By Jackie Glatter, Policy Manager, Alzheimer’s Research UK

Published: 24 October 2022

At Alzheimer’s Research UK, our vision is for a world free from the fear, harm and heartbreak of dementia. To achieve that goal, our work must reach every person with dementia and those around them, whatever their identity, experience and perspective. Equity, Diversity and Inclusion is therefore fundamental to the work we do.

With leadership support from our CEO, we have recently developed our second EDI strategy and action plan and I was hoping to gain some valuable insights from other organisations at the workshop, which would help inform Alzheimer’s Research UK’s work in this vitally important area. I wasn’t disappointed - a wide range of excellent and inspiring speakers were refreshingly open and honest about their experiences, progress and the challenges they had faced.

When you consider some of the cold, hard facts, it’s difficult not to feel strongly about the need for change. Data from UK Research and Innovation highlights that between 2014 and 2019, there have been fewer than five black fellows each year. Additionally, female researchers are less likely to become senior academics – something we drew attention to in our report, The Impact of Dementia on Women.

This imbalance carries through to the research that is undertaken.  People from particular ethnic groups, those from lower socio-economic groups, women and people with Down’s syndrome are at increased risk of dementia yet are underrepresented in research. This means there are significant gaps in our understanding and new treatments are not being appropriately tested in the populations that need them the most.

Given this context, it was very encouraging to hear from speakers at the workshop that there has been a significant and positive shift in EDI focus across the sector over the last five years. There are new career paths and dedicated funding streams for certain groups, for example post-doctoral black researchers. As Lilian Hunt of EDIS (Equality, Diversity and Inclusion in Science and Health) set out in their introductory presentation, ultimately, we must aspire to a point when there is no need for separate funding pots to address inequalities faced by particular groups, but we are not yet there.

Speakers from organisations including Cancer Research UK, the MS Society, Versus Arthritis and the British Heart Foundation shared their EDI journeys so far. I think it’s fair to say that most organisations are at a similar stage, trialling different approaches to address EDI challenges in the funding of research, and with strategies or action plans in place, but recognising that these are still a work in progress. 

One of the challenges that resonated was the sheer scale of what needs to be done. The response to this has been pragmatic: make a start, be honest about the fact it won’t be perfect and focus as much on the journey as the end goal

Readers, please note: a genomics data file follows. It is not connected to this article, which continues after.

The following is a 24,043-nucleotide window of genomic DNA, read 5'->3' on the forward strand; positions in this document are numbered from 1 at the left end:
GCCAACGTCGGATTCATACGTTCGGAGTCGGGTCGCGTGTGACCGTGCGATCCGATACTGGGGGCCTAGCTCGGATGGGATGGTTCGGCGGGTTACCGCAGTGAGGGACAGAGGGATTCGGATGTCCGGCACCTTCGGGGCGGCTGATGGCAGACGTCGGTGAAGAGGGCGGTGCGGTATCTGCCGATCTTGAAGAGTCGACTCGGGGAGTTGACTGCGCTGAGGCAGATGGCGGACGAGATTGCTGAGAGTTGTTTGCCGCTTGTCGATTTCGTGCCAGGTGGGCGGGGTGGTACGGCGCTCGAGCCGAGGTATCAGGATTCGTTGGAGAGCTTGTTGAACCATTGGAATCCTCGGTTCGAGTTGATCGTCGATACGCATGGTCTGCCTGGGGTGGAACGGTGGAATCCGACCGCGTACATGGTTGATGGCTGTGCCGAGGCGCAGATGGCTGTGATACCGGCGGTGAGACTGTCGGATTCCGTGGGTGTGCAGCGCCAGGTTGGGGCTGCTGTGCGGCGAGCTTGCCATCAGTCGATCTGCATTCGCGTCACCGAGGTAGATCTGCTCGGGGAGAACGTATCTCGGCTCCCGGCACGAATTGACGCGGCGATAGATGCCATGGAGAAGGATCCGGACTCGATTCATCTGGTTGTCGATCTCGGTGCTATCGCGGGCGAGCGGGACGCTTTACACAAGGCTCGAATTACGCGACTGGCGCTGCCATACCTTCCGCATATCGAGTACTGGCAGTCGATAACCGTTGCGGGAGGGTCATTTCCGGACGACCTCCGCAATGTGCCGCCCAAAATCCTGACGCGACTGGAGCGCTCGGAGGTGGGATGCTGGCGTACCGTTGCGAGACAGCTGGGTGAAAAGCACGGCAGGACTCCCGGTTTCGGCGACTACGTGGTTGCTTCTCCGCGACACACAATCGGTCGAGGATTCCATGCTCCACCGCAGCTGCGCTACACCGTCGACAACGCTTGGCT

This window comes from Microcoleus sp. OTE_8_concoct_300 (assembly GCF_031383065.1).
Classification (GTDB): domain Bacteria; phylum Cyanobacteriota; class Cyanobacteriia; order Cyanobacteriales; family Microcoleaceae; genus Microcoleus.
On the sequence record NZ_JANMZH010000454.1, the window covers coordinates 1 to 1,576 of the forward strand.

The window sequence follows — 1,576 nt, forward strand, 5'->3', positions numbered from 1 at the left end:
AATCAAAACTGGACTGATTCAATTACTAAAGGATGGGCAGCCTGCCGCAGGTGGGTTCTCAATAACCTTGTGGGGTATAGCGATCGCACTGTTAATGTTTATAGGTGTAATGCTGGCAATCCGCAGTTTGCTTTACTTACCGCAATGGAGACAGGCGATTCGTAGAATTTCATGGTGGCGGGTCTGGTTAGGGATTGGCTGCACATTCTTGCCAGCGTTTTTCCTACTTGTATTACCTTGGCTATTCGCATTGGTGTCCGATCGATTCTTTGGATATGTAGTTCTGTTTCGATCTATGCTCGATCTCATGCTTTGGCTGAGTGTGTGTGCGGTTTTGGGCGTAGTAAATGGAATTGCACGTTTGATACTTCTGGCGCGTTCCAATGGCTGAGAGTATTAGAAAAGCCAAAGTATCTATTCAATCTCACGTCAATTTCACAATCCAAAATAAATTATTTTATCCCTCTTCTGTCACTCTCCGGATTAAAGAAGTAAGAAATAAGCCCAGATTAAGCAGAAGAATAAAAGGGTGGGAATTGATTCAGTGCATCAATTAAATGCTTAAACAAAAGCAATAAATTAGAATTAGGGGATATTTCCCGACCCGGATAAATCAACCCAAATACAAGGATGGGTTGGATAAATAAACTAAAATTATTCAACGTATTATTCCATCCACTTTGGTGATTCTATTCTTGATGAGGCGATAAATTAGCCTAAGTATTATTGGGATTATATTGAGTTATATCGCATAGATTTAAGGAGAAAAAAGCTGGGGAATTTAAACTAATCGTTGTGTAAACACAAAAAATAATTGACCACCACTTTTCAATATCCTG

As Addy Adelaine said, when speaking about tackling racial barriers and biases in research, “This is complex – if it wasn’t, we wouldn’t be struggling. I wish good intentions were enough, but they are not.” A very helpful tip was to involve a group with EDI expertise and be willing to change in response to their feedback. This can uncover, for example, where steps could be taken to manage unconscious bias – there are a surprising number of different types of unconscious bias to be aware of!

It was clear that an essential ingredient for success is wide and meaningful engagement with researchers, people with lived experience and employees across the organisation from start to finish.  The importance of transparency to build trust was also emphasised, as was the value of drive and support from the senior leadership team to ensure this work is prioritised.

Of course, it’s not all down to research charities, and leads from NHS England (NHSE), the Health Research Authority (HRA) and National Institute for Health Research (NIHR) spoke about a range of initiatives to promote and support EDI in research. This includes toolkits (NHSE) and guidance (NIHR and the Medicines and Healthcare Regulatory Agency), specific funding to support regional engagement in research and the development of metrics that include EDI as a key measure of the effectiveness of research (NHSE).

There was clear value in bringing together such wealth of learning and expertise for this event so that organisations can take inspiration from each other and save unnecessary time and effort reinventing wheels. While it won’t be possible to change deep-rooted culture overnight, I felt a powerful sense that we are collectively moving in the right direction. With this momentum and the energy and passion that was evident from both speakers and participants, I am very hopeful that we will continue to see exciting and meaningful change across the sector.